On July 12th 2016, the Higher Regional Court of Düsseldorf by way of temporary injunction suspended the Ministerial Authorisation for the takeover of Kaiser’s Tengelmann by EDEKA, and thereby stopped the merger-proceedings between the two supermarket chains.

EDEKA, Germany’s biggest food retailing company since 2006, received a severe blow in its latest attempt to acquire its competitor Kaiser’s Tengelmann. The previous attempt in 2015 saw the German Federal Cartel Office (FCO, Bundeskartellamt) ban the takeover after it had come to the conclusion that the takeover would create a dominant position for EDEKA in certain market segments.

Although the monopoly commission of the German government argued in favour of the decision of the FCO, in March 2016 German Minister for Economic Affairs Sigmar Gabriel overruled the decision under Sec. 42 German Competition Act by ways of Ministerial Authorisation. This sporadically used instrument (only 9 Ministerial Authorizations were granted since 1973), enabled the minister to allow the amalgamation of the two companies subject to conditions. The result of the conditions imposed on the takeover would secure 16,000 jobs at Kaiser’s Tengelmann and therefore the market-concentration was justified by an overriding public interest.

With its ruling, the Higher Regional Court of Düsseldorf found the Ministerial Authorisation to be unlawful in several ways.

The Court argued that Minister Gabriel was not allowed to grant the authorisation due to his behavior during the takeover-negotiations which gave rise to a suspicion of bias and a lack of neutrality. In the decisive period of the negotiations, Minister Gabriel had taken part in two conversations with the CEO of EDEKA and a co-owner of Kaiser’s Tengelmann. Neither of the contents of these meetings were put on record, nor were the other parties to the proceeding, such as the EDEKA-competitor REWE, included in the negotiations. The Court argued that the procedure was therefore not fair, transparent or objective approval.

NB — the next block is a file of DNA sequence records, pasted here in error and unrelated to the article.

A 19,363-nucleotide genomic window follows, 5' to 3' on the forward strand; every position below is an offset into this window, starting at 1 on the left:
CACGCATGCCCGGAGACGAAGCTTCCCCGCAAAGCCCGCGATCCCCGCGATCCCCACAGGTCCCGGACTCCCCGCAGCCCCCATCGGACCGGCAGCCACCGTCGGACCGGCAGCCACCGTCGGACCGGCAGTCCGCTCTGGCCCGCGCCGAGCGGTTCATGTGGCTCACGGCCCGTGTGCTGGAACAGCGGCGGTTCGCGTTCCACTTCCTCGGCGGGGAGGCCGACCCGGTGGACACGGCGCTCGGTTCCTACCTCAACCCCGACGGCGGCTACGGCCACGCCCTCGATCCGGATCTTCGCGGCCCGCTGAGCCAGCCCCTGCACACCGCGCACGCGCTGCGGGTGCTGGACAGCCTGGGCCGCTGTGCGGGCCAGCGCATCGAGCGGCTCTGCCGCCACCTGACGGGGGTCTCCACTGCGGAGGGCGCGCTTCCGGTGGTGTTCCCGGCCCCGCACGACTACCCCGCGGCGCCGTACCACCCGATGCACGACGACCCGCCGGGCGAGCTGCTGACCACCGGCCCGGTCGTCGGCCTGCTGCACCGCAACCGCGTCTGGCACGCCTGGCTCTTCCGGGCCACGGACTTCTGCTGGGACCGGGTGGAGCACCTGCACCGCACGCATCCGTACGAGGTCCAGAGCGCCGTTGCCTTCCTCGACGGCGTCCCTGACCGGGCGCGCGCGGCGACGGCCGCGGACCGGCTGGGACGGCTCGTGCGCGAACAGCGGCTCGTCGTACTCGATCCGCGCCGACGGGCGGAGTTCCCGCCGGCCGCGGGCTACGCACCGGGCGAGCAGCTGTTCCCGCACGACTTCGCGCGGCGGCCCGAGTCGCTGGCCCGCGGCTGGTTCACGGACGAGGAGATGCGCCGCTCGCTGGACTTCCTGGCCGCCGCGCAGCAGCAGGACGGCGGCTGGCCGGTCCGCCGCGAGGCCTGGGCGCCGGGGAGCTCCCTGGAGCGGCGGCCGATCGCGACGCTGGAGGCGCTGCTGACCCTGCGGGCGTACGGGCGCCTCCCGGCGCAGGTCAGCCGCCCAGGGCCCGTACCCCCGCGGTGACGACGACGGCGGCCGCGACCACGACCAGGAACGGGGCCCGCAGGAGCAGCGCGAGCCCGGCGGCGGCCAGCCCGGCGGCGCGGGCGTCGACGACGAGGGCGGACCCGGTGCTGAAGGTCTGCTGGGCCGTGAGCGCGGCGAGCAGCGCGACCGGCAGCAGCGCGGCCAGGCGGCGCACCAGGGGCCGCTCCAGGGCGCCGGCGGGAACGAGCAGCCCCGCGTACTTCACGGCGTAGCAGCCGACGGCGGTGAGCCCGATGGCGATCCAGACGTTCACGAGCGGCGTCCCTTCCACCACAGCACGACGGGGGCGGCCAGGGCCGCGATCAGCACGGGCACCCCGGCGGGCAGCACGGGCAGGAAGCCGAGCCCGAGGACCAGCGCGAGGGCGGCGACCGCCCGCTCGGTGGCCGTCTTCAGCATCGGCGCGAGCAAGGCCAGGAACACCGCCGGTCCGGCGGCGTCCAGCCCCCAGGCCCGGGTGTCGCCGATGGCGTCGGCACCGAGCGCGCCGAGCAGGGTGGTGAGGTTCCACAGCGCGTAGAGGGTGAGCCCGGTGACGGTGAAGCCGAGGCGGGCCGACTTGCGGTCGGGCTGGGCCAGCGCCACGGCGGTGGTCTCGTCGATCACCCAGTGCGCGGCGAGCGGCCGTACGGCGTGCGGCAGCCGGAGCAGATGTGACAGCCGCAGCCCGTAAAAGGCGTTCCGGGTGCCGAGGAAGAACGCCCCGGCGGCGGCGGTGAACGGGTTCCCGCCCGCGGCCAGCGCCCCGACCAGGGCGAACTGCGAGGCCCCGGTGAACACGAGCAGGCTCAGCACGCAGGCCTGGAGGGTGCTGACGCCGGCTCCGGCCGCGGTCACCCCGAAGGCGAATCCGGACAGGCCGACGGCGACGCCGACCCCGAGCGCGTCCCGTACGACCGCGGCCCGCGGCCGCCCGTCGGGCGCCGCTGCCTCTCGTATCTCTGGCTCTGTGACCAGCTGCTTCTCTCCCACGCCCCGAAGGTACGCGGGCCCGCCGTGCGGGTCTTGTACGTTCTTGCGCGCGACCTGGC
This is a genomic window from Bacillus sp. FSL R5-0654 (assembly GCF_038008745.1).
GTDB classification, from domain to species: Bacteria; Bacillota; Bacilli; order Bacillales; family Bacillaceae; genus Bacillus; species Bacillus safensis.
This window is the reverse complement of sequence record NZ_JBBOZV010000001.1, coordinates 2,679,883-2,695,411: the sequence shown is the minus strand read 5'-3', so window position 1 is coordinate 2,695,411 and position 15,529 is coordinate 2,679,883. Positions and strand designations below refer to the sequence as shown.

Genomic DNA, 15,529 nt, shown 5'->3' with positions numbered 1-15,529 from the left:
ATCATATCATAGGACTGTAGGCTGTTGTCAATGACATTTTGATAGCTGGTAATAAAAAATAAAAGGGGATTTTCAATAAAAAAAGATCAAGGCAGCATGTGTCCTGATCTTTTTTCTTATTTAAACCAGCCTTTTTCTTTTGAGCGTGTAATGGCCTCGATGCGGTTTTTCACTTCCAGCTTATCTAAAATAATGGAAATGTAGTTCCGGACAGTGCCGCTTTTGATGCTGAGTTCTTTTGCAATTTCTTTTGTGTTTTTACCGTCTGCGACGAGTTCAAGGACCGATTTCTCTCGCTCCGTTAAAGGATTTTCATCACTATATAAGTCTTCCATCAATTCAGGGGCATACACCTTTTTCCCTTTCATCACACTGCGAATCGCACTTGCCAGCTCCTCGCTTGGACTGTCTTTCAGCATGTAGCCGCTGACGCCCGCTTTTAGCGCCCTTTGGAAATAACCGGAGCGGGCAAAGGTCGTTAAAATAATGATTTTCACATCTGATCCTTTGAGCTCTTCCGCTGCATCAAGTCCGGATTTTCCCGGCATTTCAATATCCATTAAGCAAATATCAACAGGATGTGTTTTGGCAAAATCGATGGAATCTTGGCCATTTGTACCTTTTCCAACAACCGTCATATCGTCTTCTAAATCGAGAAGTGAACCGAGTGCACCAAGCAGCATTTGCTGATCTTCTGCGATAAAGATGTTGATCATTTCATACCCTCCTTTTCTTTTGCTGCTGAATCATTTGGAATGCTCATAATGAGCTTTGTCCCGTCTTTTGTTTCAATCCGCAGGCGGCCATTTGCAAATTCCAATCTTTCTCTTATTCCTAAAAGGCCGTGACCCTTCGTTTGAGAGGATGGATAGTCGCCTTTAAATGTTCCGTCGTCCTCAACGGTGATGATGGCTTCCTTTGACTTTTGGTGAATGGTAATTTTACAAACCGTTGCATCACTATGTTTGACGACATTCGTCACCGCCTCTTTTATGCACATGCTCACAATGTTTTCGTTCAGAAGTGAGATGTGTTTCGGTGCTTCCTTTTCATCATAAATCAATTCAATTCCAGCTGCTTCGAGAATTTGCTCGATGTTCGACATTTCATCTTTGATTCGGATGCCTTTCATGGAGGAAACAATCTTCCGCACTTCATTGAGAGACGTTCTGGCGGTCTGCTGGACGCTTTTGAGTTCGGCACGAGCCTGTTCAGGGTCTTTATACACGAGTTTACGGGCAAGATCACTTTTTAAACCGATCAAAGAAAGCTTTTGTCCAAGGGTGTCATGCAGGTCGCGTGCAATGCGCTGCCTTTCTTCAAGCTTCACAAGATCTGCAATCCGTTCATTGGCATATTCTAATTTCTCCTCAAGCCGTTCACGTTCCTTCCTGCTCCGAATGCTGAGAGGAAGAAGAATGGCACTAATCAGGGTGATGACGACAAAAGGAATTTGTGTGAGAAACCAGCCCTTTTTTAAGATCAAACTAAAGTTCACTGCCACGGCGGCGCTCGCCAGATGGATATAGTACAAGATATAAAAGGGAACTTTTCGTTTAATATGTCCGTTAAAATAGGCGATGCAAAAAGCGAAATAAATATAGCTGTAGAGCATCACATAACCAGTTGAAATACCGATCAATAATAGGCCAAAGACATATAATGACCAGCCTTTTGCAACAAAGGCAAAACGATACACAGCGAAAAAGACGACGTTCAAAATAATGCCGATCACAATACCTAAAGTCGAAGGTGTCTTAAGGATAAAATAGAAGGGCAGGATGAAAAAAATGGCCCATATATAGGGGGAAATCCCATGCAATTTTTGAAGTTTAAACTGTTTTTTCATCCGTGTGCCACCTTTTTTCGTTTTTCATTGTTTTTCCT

Furthermore, the Minister Gabriel’s projections regarding the preservation of 16,000 jobs appear to be built on an insufficient factual basis. The Court found it was doubtful whether the ancillary provisions to the Ministerial Authorisation were fit to preserve the jobs at Kaiser’s Tengelmann to the notified amount and duration. However, the considerations of Minister Gabriel did not sufficiently take into account how far the ancillary provisions regarding the employment situation at Kaiser’s Tengelmann would be compensated by staff reductions at EDEKA as acquiring entity. Without such considerations, the decision did not take into account all relevant aspects and therefore did not meet the legal requirements of German Competition Law. Finally, as a result of Art. 9 of the German Constitution (Grundgesetz), the preservation of the worker’s collective rights did not constitute an overriding public interest.

The ruling of the Higher Regional Court not only means a major setback for the efforts of EDEKA to aquire Kaiser’s Tengelmann, it also has a profound impact on the political reputation of the Minister of Economic Affairs. It is unsurprising that EDEKA, as well as Minister Gabriel, have decided to appeal the Court’s decision.